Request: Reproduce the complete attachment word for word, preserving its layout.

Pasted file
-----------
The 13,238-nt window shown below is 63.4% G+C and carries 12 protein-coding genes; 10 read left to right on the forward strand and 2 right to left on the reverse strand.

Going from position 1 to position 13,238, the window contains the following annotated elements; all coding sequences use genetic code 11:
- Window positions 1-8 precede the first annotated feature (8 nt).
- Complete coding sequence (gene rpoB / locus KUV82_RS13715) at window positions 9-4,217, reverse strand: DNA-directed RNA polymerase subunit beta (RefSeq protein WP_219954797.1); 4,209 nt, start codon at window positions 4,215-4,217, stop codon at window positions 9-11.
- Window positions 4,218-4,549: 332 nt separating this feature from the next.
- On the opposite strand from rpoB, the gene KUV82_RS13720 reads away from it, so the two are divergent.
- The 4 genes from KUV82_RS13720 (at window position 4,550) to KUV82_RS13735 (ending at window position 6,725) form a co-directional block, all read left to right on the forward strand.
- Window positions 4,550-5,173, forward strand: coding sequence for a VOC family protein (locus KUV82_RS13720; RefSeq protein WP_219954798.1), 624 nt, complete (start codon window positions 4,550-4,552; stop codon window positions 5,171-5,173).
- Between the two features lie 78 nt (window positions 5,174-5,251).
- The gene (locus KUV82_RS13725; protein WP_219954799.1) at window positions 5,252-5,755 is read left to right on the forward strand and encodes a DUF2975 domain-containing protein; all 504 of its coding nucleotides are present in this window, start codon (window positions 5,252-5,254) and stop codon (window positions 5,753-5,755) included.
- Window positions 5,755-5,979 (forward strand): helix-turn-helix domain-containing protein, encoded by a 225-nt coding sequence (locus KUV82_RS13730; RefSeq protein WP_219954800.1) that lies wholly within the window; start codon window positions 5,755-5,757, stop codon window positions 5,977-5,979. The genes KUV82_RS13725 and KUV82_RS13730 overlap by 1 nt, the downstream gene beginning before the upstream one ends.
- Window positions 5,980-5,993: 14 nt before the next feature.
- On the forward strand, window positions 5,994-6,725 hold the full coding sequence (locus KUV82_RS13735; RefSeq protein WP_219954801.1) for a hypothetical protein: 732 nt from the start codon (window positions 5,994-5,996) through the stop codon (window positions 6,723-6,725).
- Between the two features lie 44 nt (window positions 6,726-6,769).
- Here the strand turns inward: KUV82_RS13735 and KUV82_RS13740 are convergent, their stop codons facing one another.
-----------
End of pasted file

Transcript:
The 13,238-nt window shown below is 63.4% G+C and carries 12 protein-coding genes; 10 read left to right on the forward strand and 2 right to left on the reverse strand.

Going from position 1 to position 13,238, the window contains the following annotated elements; all coding sequences use genetic code 11:
- Window positions 1-8 precede the first annotated feature (8 nt).
- Complete coding sequence (gene rpoB / locus KUV82_RS13715) at window positions 9-4,217, reverse strand: DNA-directed RNA polymerase subunit beta (RefSeq protein WP_219954797.1); 4,209 nt, start codon at window positions 4,215-4,217, stop codon at window positions 9-11.
- Window positions 4,218-4,549: 332 nt separating this feature from the next.
- On the opposite strand from rpoB, the gene KUV82_RS13720 reads away from it, so the two are divergent.
- The 4 genes from KUV82_RS13720 (at window position 4,550) to KUV82_RS13735 (ending at window position 6,725) form a co-directional block, all read left to right on the forward strand.
- Window positions 4,550-5,173, forward strand: coding sequence for a VOC family protein (locus KUV82_RS13720; RefSeq protein WP_219954798.1), 624 nt, complete (start codon window positions 4,550-4,552; stop codon window positions 5,171-5,173).
- Between the two features lie 78 nt (window positions 5,174-5,251).
- The gene (locus KUV82_RS13725; protein WP_219954799.1) at window positions 5,252-5,755 is read left to right on the forward strand and encodes a DUF2975 domain-containing protein; all 504 of its coding nucleotides are present in this window, start codon (window positions 5,252-5,254) and stop codon (window positions 5,753-5,755) included.
- Window positions 5,755-5,979 (forward strand): helix-turn-helix domain-containing protein, encoded by a 225-nt coding sequence (locus KUV82_RS13730; RefSeq protein WP_219954800.1) that lies wholly within the window; start codon window positions 5,755-5,757, stop codon window positions 5,977-5,979. The genes KUV82_RS13725 and KUV82_RS13730 overlap by 1 nt, the downstream gene beginning before the upstream one ends.
- Window positions 5,980-5,993: 14 nt before the next feature.
- On the forward strand, window positions 5,994-6,725 hold the full coding sequence (locus KUV82_RS13735; RefSeq protein WP_219954801.1) for a hypothetical protein: 732 nt from the start codon (window positions 5,994-5,996) through the stop codon (window positions 6,723-6,725).
- Between the two features lie 44 nt (window positions 6,726-6,769).
- Here the strand turns inward: KUV82_RS13735 and KUV82_RS13740 are convergent, their stop codons facing one another.